Opera 10.60 for Linux: A rant

I’ve made no secret of the fact that despite my open source advocacy, I’m still a longtime user of the Opera browser.

However, the past year has been pretty rocky in that respect; Opera 10.10 for Linux was plagued with a lot of bugs, crashes, and performance issues, rendering it practically unusable, even for an Opera fan such as myself, and despite 10.50 being released for other platforms in March, the Linux world was stuck with the problematic 10.10 (and eventually 10.11) release until this week.

Finally, after such a long wait, Opera 10.60 was finally released for all platforms on July 1st, so I was finally able to ditch Firefox and Chrome and go back to my browser of choice.

Or was I?


Underwhelmed

Just to be clear, this is less a review and more a rant. If it were a review, I’d spend at least a week using Opera as my only browser first, and THEN write up my thoughts on the subject.

This is, in fact, what I had planned. However, using the new release of Opera for a week is probably about 6 days longer than I would be able to stand. Why?

The short answer: I’m pretty underwhelmed by Opera 10.60. It’s still buggy, unstable, and has some new stupid behavior that even the 10.10 release (which I also didn’t like) didn’t have.

The good

I’m breaking from my normal format here and I’m going to talk about the positive things up front. The reason for this is because I have less to say, so this part won’t take me as long.

Speed

Opera 10.60 for Linux is really fast. It renders pages noticeably faster than Firefox on the same machine, and is a lot more responsive in general — when opening new tabs, when loading Flash objects, pretty much everything (except for starting up, which I’ll get to later).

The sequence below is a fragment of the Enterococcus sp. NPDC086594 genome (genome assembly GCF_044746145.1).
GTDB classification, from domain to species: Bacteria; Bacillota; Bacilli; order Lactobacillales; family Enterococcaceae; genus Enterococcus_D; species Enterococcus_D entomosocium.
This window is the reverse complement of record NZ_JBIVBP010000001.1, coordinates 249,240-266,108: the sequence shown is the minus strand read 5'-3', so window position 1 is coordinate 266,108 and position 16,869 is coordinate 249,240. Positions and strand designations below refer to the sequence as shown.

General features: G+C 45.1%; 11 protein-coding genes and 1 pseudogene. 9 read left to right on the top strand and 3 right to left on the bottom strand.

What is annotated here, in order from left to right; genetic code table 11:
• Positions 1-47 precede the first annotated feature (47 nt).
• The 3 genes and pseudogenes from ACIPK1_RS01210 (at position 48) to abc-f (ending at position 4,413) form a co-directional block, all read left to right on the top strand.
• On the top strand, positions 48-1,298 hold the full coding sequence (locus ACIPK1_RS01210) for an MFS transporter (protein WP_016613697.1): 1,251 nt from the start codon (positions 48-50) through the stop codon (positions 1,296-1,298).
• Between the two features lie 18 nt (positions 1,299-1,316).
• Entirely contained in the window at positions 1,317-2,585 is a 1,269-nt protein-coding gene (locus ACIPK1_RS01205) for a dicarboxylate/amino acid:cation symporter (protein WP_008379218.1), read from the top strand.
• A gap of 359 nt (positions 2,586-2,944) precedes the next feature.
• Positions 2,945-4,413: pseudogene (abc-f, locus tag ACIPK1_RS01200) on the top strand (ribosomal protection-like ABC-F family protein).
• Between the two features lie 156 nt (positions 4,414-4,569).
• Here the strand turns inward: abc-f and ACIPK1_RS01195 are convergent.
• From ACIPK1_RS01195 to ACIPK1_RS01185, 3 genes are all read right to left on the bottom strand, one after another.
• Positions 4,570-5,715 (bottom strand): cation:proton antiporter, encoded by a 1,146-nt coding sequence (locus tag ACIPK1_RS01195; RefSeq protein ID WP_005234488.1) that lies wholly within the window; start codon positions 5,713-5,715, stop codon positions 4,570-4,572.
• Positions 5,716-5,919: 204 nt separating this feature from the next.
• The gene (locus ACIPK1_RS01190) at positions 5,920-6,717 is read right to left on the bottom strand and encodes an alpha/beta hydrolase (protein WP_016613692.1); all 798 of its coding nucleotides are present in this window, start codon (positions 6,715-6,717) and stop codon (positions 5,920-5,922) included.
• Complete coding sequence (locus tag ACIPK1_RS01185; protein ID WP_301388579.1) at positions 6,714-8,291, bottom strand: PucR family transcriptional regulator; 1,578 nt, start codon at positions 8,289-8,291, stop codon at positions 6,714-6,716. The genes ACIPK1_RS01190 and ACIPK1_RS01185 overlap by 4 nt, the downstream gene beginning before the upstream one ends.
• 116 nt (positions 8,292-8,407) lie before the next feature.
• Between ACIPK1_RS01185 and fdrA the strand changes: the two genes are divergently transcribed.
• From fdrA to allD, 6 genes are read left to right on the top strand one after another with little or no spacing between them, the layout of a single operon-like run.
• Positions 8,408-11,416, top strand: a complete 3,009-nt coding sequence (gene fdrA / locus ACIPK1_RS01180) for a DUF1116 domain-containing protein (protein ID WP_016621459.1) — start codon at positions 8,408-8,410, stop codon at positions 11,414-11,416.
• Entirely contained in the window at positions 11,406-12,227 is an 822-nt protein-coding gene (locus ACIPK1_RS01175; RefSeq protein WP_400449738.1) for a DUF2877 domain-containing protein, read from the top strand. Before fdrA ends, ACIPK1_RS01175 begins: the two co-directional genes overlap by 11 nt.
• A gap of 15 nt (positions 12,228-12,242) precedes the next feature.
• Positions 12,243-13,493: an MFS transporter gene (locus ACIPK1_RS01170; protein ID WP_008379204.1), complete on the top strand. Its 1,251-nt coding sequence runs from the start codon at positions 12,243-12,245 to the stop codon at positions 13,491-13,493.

Opera’s responsiveness when compared to Firefox has always been one of the standout features for me; performance of my browsers has colored my opinion of them for years, and Opera 10.60 doesn’t disappoint in this arena. It seems much faster than 10.10, and I’m glad to see the Opera team is still keeping this as a priority.

Flexibility in the UI

Opera, like Chrome, is a tabs-on-top browser by default. However, unlike Chrome, you can change this. Seeing as how this was one of the things that caused me to abandon Chrome — even after a month or so solid of my using Chrome as my only browser, the tabs-on-top thing still drove me NUTS — I care less about it being the default arrangement as long as I can easily and instantly change it, and that’s still extremely easy to do in Opera 10.60.

In fact, my arrangement of things in Opera is quite unlike the default, out-of-the-box interface, and I like that I can still do that to my heart’s content. That to me has always been the biggest strength of Opera when compared to ALL other browsers. I’d like to see others follow suit, but the trend seems to be in the opposite direction these days (fewer options and LESS flexibility in the user interface), so I suspect as time passes, Opera will still be the only one that lets me put things where I want them, rather than force an awkward, inflexible interface down my throat.

Rendering looks nice

Sites like Facebook render so much nicer in Opera than they do in Firefox… there are a number of Facebook apps that render all goofy in Firefox, but they look just fine in Opera. Your mileage may vary, of course, but I’ve found this to be true for quite a while now, and 10.60 still continues that trend.

I haven’t encountered any difficulty rendering pages, even Flash based ones like Youtube seems to work okay (despite some complaints to the contrary on the Opera forums).

Most features still seem to be intact

And last but not least, Opera’s feature set to which I have grown accustomed seems to be largely intact. The integrated bittorrent capability still functions, bookmarks still synchronize without a hitch, and the speed dial is as I remember it.